Harold Jeffreys The Theory of Probability 3rd Ed. Clarendon Press, Oxford, 1961.
Jeffreys’ classic ‘objective Bayesian probability theory’, striving for objective foundations to what is now common practice.
Preface to 3rd Edition
Jeffreys (pgs 4/5) thinks it reasonable to suppose that the truth is the simplest possible explanation:
I say … that the simplest law is chosen because it is most likely to give correct predictions; that the choice is based on reasonable degrees of belief … . … It is … sometimes said that trust in the simplest law is a peculiarity of human psychology .. . … a general statement that something accepted by the bulk of mankind is intrinsically nonsense requires much more to support it than mere declaration.
He also declares Russell & Whitehead’s principia to be false, at least in so far as it conflicts with his own views.
Jeffreys considers a body freely falling under gravity, noting that from a number of data points one could ‘join the dots’ in many ways, so there is no unique solution to the equation of motion. He notes that one typically chooses the simplest.
Jeffreys is sometimes regarded as founding an objective Bayesian probability theory, and does seem to have striven for objective (and logical) solutions. But more generally, the dependence on simplicity is questionable, as is the existence of objective probabilities outside ‘small world’ problems.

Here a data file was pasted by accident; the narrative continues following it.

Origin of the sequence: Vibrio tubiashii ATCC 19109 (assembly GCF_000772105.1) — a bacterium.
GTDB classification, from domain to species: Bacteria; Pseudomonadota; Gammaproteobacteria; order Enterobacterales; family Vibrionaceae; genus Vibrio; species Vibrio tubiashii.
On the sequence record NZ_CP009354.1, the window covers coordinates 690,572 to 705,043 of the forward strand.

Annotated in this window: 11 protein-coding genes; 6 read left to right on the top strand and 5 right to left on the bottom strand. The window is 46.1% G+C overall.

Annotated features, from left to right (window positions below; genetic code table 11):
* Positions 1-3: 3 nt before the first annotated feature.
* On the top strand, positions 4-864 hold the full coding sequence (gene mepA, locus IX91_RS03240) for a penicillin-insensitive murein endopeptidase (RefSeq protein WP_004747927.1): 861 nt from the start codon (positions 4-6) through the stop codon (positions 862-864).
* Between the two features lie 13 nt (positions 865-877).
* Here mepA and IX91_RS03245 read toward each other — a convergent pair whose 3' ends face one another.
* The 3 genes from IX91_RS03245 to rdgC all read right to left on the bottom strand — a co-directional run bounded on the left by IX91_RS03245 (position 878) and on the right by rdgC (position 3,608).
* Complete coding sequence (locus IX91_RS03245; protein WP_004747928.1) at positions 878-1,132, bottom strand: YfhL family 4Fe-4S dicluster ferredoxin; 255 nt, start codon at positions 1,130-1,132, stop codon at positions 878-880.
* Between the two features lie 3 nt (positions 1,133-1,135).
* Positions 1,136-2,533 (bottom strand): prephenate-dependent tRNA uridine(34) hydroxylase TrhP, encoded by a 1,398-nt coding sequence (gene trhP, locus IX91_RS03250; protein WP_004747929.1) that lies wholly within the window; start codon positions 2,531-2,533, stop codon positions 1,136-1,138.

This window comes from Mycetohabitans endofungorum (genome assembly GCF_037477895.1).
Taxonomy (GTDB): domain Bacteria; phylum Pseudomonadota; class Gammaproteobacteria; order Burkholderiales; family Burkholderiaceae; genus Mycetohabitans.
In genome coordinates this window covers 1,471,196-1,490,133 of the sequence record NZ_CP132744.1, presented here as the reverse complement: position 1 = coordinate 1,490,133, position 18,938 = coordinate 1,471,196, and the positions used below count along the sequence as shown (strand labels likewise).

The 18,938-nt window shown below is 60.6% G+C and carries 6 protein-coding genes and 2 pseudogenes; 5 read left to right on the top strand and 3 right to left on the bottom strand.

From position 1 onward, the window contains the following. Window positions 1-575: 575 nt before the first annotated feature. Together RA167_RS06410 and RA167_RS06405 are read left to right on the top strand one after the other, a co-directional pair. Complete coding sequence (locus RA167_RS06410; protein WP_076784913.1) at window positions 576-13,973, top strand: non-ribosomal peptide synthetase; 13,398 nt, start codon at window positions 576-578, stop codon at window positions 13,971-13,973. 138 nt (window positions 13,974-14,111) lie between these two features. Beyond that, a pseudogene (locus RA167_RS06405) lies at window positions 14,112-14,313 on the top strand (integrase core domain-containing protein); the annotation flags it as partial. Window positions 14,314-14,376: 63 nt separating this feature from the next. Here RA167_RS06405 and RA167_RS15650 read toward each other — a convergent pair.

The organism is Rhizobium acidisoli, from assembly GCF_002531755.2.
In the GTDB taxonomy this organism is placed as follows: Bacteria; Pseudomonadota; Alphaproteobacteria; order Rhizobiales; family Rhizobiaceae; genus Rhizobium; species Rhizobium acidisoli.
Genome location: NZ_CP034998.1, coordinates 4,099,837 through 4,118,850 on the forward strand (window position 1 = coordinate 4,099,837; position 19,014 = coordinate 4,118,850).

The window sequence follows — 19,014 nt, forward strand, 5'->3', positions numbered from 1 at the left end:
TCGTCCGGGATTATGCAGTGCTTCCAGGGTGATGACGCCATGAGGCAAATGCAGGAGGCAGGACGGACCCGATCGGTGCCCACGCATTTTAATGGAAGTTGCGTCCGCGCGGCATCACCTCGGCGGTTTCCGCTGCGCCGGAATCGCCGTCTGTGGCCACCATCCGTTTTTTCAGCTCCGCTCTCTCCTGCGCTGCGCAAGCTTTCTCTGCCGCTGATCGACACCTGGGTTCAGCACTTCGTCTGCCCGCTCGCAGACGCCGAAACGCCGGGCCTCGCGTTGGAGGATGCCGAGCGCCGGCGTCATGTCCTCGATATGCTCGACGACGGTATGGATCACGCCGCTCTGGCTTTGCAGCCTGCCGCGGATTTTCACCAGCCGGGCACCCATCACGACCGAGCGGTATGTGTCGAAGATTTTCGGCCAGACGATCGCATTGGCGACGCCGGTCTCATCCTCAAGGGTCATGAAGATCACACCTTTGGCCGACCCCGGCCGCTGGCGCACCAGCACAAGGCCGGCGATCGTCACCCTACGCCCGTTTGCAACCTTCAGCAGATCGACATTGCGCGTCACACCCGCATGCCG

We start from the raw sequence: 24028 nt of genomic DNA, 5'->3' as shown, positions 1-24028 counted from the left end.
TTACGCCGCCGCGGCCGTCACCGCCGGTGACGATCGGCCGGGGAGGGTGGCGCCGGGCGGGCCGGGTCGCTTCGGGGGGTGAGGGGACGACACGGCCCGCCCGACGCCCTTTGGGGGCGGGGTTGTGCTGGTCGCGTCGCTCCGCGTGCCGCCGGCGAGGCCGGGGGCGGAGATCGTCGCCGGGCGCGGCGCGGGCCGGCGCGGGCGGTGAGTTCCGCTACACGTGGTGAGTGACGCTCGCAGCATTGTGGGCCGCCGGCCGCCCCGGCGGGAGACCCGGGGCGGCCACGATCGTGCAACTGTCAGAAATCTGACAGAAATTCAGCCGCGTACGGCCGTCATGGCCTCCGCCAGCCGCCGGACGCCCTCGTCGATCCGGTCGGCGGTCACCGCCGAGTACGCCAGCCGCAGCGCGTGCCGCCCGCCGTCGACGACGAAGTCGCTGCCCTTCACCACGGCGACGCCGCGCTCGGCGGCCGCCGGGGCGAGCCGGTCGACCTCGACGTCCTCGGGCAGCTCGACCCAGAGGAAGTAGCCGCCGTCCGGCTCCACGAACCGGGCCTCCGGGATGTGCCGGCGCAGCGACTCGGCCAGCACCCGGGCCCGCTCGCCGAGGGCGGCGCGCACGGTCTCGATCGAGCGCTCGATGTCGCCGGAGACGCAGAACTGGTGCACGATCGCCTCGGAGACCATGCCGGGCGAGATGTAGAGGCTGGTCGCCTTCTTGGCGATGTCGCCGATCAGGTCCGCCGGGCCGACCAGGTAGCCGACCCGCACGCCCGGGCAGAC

As Keynes noted, it does often to be the case that the simplest solution is somehow the best, perhaps because of some principle of uniformity in nature. But simply observing, as Jeffreys does, that such a principle often seems to be obeyed and very often seems to be assumed, does not establish it. It may be that, as Whitehead, Keynes and Russell suppose, more complex situations are possible.
With regard to Jeffreys’ example of a falling body, one may have two problems:
- It is not always clear which is the simplest solution.
- It may be that the body is falling towards a planet, in which case its motion may suddenly stop.
Thus Jeffreys adds to Keynes the idea that there are universal rules by which one can always assign ‘objective’ probabilities, without providing them. Jeffreys’ notion, to extrapolate from past experience unless and until one has contradictory new data, is surely pragmatic. But a better approach may be to look out for alternative theories and diagnostic data before one has a such a concrete problem. In this it seems helpful to be able to distinguish between probabilities that are truly logical /’ objective’ and those that are merely pragmatic / conventional.